Electric vehicles could decarbonize one of the most polluting sectors of our economy, but they’re bedeviled by one major problem: range anxiety. A new battery design that can charge in just 10 minutes promises to tackle that problem head on.

In 2018, the median range for electric cars in the US was just 125 miles, and typical charging times for top-selling models was between 7 and 12 hours, according to CB Insights. That compares with the 400 to 600 miles your average gasoline-powered sedan can cover on a single tank, which takes less than 5 minutes to refuel.

While some highend electric vehicles (like the most expensive Teslas) are starting to approach those kinds of ranges, it still takes around 50 minutes for a full charge using the most powerful superchargers available. That’s a long time to hang around if you’re doing a cross-country trip that requires multiple pit stops.

The result is range anxiety, where people worry about running out of juice and facing delays due to the long time it takes to recharge their cars. There are two ways to tackle the problem: building higher-capacity batteries or charging existing ones faster.

Bigger batteries are a tricky problem, because vehicles face a balancing act between weight and capacity. After a certain point the extra weight of batteries cancels out the boost in power they provide. There’s plenty of work into batteries with better energy density—how much charge they can hold for a specific weight—but there aren’t any major breakthroughs on the horizon.

Faster charging is also limited by the fact that pumping too much power into batteries in a short period of time can damage them. But new research reported in Joule showed that temporarily increasing the temperature of lithium-ion batteries during charging made it possible to charge them quickly without negative side effects.

“We demonstrated that we can charge an electrical vehicle in 10 minutes for a 200- to 300-mile range,” Chao-Yang Wang, a professor at Pennsylvania State University who led the research, said in a press release. “And we can do this maintaining 2,500 charging cycles, or the equivalent of half a million miles of travel.”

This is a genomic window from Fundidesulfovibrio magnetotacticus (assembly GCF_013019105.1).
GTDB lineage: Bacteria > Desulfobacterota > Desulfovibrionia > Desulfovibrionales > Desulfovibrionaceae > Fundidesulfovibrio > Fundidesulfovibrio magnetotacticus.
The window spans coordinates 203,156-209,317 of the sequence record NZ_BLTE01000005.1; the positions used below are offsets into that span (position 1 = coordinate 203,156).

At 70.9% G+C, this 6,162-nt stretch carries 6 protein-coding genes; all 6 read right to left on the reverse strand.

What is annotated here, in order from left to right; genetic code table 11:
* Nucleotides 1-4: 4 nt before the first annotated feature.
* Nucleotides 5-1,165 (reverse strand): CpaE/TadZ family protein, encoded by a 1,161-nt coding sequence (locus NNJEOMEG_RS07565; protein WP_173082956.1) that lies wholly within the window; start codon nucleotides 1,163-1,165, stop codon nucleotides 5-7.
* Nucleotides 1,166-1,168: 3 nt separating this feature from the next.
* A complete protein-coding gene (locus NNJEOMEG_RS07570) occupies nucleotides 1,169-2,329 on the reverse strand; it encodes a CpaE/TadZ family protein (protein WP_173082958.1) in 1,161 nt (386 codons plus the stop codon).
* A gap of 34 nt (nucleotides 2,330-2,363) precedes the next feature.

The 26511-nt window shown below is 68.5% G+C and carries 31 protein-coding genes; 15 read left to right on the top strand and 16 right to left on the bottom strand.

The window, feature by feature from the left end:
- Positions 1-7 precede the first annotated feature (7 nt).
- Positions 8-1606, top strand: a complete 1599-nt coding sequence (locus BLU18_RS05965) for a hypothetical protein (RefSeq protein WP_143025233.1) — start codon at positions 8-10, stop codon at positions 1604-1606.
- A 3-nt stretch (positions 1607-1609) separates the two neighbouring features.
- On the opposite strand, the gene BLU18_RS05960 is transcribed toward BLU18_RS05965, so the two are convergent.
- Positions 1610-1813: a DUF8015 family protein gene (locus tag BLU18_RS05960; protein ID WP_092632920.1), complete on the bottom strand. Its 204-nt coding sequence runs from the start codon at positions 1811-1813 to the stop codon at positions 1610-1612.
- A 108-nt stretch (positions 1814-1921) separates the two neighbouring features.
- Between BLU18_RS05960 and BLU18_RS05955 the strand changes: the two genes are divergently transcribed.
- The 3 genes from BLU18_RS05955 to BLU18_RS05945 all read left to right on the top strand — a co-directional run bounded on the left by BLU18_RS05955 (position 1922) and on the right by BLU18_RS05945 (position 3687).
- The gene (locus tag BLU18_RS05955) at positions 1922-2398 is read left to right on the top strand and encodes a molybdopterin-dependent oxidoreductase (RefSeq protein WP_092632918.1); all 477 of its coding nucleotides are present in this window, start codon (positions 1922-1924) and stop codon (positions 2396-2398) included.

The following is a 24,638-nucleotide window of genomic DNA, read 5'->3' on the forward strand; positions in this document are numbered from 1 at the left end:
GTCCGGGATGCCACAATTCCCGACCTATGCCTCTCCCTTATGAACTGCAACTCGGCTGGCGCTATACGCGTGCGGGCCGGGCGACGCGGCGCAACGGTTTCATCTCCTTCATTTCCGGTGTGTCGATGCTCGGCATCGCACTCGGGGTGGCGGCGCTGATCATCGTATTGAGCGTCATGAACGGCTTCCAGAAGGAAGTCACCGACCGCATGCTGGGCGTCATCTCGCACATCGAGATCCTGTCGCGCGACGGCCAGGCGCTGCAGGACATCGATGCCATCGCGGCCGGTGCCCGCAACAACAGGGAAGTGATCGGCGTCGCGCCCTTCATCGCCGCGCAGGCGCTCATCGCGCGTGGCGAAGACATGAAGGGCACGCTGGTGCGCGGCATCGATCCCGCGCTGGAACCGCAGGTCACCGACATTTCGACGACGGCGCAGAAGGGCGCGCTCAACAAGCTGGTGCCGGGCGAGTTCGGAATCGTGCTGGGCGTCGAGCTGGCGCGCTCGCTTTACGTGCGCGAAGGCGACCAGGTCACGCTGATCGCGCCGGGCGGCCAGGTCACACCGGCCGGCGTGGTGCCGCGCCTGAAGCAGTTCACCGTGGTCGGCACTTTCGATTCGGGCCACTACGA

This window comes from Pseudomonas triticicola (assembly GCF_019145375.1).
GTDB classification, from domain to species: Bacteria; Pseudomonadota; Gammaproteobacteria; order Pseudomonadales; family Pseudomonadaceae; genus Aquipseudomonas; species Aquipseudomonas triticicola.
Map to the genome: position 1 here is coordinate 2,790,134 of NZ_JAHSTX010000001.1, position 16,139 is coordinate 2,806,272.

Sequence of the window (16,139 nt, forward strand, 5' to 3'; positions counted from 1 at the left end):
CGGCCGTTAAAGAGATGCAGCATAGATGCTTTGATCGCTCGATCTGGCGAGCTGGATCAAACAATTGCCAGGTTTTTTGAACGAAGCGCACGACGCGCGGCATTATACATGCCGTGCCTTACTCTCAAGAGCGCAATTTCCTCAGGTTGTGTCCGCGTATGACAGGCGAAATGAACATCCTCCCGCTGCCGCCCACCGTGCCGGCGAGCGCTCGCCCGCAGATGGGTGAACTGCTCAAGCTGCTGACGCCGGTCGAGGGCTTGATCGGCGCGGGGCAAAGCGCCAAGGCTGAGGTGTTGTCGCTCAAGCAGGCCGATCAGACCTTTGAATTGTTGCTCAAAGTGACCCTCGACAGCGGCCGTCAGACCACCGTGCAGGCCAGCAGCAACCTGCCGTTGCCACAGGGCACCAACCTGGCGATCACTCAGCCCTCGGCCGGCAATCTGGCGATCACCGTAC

It’s long been known that charging at higher temperatures helps prevent the damaging build-up of lithium plating that happens during fast charging. But it was thought to be unwise to run lithium-ion batteries at high temperatures because it causes their materials to react with each other, degrading the battery.

The researchers found, however, that briefly heating the battery to 140°F during charging and then rapidly cooling it back to room temperature again got around both these concerns, creating a long-lived battery that can be charged to 80 percent in just 10 minutes.

While there’s still a long way to go until the battery makes it into vehicles, Clare Grey, a professor at the University of Cambridge, told the Guardian that the research showed the importance of challenging conventional wisdom.

The interesting point is that it suggests that the positive effects of heating—reduced lithium plating—outweigh the considerable degradation processes that kick in at higher temperatures,” she said.

Whether the technology can be scaled up remains to be seen, though, and history is littered with promising battery designs that never made it off the lab bench. The tests were done on much smaller batteries than would be used in cars, so it’s not clear if heating larger packs could have unforeseen consequences.

But the team is confident and says they are now looking to cut the charging time even further to five minutes, which puts them on equal footing with the time taken to refuel a gasoline car. Wang thinks the technology will be in vehicles within two to three years.

If we have a ubiquitous fast-charging infrastructure on the roadside, drivers need no longer worry about the cruise range,” he told the Guardian. “After driving 200-300 miles per charge, one can pick up another 200-300 miles by charging for 10 minutes.”

Image Credit: Chao-Yang Wang, Pennsylvania State University

I am a freelance science and technology writer based in Bangalore, India. My main areas of interest are engineering, computing and biology, with a particular focus on the intersections between the three.

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